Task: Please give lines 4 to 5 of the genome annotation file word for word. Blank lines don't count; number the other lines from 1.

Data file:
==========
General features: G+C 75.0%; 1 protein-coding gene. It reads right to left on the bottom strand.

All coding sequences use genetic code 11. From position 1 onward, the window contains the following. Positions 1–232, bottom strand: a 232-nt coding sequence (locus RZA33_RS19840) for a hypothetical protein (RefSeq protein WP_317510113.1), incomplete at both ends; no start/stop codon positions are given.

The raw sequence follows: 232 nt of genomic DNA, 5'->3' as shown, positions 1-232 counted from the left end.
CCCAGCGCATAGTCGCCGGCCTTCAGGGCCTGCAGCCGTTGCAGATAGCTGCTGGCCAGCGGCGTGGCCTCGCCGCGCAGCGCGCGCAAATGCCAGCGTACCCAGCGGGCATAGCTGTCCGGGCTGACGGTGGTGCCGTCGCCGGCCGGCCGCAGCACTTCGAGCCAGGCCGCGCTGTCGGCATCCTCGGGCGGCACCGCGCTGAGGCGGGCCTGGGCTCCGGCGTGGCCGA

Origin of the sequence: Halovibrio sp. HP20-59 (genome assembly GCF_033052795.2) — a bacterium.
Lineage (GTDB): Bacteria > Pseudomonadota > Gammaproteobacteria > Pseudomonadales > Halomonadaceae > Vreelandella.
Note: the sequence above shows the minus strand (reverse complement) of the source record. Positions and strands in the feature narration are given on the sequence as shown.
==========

CCCAGCGCATAGTCGCCGGCCTTCAGGGCCTGCAGCCGTTGCAGATAGCTGCTGGCCAGCGGCGTGGCCTCGCCGCGCAGCGCGCGCAAATGCCAGCGTACCCAGCGGGCATAGCTGTCCGGGCTGACGGTGGTGCCGTCGCCGGCCGGCCGCAGCACTTCGAGCCAGGCCGCGCTGTCGGCATCCTCGGGCGGCACCGCGCTGAGGCGGGCCTGGGCTCCGGCGTGGCCGA

Origin of the sequence: Halovibrio sp. HP20-59 (genome assembly GCF_033052795.2) — a bacterium.